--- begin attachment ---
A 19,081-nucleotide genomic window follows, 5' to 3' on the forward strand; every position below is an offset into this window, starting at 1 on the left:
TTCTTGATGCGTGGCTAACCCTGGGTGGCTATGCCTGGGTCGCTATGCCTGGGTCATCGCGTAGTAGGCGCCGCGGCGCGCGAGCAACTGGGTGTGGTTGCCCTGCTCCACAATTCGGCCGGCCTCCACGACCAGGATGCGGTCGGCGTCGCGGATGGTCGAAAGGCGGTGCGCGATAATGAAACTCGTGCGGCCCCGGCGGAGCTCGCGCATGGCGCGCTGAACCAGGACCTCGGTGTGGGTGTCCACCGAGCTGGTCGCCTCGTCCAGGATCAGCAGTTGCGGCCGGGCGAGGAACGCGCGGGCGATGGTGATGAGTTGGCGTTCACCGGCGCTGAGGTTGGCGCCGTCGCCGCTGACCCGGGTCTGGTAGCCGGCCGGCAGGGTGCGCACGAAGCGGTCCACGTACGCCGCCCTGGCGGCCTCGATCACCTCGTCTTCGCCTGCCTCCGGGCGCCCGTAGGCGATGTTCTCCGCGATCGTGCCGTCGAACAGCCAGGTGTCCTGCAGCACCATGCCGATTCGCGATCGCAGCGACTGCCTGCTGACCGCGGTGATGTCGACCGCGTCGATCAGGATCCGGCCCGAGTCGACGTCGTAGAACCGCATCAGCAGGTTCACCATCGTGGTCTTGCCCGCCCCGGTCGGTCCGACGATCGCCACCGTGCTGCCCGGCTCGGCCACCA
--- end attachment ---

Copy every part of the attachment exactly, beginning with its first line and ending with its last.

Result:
A 19,081-nucleotide genomic window follows, 5' to 3' on the forward strand; every position below is an offset into this window, starting at 1 on the left:
TTCTTGATGCGTGGCTAACCCTGGGTGGCTATGCCTGGGTCGCTATGCCTGGGTCATCGCGTAGTAGGCGCCGCGGCGCGCGAGCAACTGGGTGTGGTTGCCCTGCTCCACAATTCGGCCGGCCTCCACGACCAGGATGCGGTCGGCGTCGCGGATGGTCGAAAGGCGGTGCGCGATAATGAAACTCGTGCGGCCCCGGCGGAGCTCGCGCATGGCGCGCTGAACCAGGACCTCGGTGTGGGTGTCCACCGAGCTGGTCGCCTCGTCCAGGATCAGCAGTTGCGGCCGGGCGAGGAACGCGCGGGCGATGGTGATGAGTTGGCGTTCACCGGCGCTGAGGTTGGCGCCGTCGCCGCTGACCCGGGTCTGGTAGCCGGCCGGCAGGGTGCGCACGAAGCGGTCCACGTACGCCGCCCTGGCGGCCTCGATCACCTCGTCTTCGCCTGCCTCCGGGCGCCCGTAGGCGATGTTCTCCGCGATCGTGCCGTCGAACAGCCAGGTGTCCTGCAGCACCATGCCGATTCGCGATCGCAGCGACTGCCTGCTGACCGCGGTGATGTCGACCGCGTCGATCAGGATCCGGCCCGAGTCGACGTCGTAGAACCGCATCAGCAGGTTCACCATCGTGGTCTTGCCCGCCCCGGTCGGTCCGACGATCGCCACCGTGCTGCCCGGCTCGGCCACCA